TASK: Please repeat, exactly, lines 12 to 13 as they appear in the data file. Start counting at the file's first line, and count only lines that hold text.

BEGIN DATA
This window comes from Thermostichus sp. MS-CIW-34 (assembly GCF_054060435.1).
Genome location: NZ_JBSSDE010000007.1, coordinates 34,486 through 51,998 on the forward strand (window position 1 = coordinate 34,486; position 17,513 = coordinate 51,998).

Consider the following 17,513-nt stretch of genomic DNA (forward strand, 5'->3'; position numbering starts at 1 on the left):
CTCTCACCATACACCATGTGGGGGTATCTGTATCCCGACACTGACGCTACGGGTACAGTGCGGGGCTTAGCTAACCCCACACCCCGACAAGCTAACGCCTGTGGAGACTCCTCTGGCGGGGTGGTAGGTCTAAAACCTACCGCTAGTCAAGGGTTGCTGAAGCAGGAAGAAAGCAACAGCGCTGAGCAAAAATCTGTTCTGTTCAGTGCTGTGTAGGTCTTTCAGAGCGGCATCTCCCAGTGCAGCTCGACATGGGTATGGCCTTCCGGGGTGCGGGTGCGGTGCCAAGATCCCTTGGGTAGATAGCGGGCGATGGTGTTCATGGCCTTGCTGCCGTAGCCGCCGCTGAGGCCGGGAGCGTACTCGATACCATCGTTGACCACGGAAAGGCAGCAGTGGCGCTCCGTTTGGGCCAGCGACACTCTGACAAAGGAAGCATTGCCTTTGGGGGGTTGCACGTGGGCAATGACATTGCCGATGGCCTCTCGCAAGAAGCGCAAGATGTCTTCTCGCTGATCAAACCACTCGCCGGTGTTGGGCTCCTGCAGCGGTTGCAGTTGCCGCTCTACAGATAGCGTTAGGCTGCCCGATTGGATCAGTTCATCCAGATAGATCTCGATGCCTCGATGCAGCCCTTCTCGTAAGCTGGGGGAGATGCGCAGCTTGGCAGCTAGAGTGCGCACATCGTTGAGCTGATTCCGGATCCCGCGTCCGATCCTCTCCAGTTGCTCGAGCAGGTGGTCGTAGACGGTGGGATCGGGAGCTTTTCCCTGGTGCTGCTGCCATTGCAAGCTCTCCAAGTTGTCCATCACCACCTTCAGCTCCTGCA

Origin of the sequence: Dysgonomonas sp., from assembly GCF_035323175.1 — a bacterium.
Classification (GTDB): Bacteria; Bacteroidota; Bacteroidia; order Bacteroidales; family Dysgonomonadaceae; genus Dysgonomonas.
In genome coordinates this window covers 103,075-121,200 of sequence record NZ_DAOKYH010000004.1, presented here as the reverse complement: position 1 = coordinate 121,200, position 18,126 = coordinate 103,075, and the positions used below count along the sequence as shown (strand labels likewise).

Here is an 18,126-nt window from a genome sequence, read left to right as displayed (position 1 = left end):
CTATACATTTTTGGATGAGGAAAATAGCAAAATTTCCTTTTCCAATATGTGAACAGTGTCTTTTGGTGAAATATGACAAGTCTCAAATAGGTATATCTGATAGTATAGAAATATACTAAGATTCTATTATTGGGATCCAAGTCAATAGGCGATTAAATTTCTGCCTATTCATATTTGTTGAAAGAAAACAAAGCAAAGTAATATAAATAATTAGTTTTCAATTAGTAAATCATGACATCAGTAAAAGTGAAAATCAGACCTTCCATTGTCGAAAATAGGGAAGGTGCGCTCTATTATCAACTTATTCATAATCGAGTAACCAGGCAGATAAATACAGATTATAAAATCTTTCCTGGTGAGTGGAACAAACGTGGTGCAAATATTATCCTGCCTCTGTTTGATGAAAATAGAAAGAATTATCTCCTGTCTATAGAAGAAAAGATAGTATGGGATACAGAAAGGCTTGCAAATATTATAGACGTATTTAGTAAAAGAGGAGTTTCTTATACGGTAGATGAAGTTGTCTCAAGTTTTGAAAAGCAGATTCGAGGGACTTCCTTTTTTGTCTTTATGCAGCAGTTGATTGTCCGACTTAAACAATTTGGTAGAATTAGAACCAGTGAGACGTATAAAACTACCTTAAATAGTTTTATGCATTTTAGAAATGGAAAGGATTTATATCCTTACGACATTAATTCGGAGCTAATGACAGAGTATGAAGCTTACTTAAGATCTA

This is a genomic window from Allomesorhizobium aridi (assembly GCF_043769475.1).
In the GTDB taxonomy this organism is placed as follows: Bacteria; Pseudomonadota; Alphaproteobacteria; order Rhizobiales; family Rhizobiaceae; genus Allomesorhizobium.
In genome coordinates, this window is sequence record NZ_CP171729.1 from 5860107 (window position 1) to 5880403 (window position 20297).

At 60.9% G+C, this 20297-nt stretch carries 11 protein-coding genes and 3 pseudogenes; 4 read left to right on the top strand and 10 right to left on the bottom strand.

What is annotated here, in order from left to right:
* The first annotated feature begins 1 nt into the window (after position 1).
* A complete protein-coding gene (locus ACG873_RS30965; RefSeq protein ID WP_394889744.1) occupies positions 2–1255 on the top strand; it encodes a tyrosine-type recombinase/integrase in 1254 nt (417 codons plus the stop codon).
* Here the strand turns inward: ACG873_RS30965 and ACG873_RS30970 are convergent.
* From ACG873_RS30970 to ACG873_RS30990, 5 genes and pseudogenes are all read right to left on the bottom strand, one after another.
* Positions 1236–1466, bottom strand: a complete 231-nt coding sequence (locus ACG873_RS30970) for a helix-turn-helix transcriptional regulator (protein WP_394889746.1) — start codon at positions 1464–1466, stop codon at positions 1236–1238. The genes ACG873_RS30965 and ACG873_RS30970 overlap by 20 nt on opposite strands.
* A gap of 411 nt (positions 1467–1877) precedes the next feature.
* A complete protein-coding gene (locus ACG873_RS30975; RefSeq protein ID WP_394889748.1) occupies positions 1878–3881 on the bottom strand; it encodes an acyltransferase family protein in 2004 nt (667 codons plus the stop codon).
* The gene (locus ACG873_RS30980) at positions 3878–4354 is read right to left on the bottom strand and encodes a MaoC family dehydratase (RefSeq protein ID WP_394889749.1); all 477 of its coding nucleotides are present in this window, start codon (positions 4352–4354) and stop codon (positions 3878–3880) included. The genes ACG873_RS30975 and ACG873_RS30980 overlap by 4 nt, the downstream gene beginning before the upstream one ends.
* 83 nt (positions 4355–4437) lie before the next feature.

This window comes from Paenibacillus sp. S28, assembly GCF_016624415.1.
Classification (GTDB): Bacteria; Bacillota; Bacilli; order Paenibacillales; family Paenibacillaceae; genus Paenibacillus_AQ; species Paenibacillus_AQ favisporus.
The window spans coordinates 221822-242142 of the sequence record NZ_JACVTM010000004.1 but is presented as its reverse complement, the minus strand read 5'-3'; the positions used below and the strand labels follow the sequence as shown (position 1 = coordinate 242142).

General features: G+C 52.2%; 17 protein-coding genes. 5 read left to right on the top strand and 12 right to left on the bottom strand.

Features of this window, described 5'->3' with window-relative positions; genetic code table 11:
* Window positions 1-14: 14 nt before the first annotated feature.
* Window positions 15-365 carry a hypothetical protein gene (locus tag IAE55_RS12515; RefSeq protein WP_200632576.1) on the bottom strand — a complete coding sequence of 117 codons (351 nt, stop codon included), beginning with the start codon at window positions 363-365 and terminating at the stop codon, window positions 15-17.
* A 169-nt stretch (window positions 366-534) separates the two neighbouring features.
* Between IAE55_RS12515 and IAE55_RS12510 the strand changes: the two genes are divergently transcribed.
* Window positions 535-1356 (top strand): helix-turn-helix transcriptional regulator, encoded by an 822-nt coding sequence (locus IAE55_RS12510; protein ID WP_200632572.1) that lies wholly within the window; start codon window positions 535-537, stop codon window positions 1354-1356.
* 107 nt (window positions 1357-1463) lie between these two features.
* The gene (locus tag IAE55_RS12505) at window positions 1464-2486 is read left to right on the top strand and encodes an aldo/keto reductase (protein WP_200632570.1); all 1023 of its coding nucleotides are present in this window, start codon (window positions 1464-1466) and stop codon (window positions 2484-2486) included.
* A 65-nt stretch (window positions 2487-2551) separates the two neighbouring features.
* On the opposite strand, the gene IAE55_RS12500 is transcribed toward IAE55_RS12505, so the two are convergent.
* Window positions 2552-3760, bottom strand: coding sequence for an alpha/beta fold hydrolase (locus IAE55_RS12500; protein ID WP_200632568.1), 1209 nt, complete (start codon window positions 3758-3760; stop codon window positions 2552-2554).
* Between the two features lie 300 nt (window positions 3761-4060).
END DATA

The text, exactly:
In genome coordinates, this window is sequence record NZ_CP171729.1 from 5860107 (window position 1) to 5880403 (window position 20297).

At 60.9% G+C, this 20297-nt stretch carries 11 protein-coding genes and 3 pseudogenes; 4 read left to right on the top strand and 10 right to left on the bottom strand.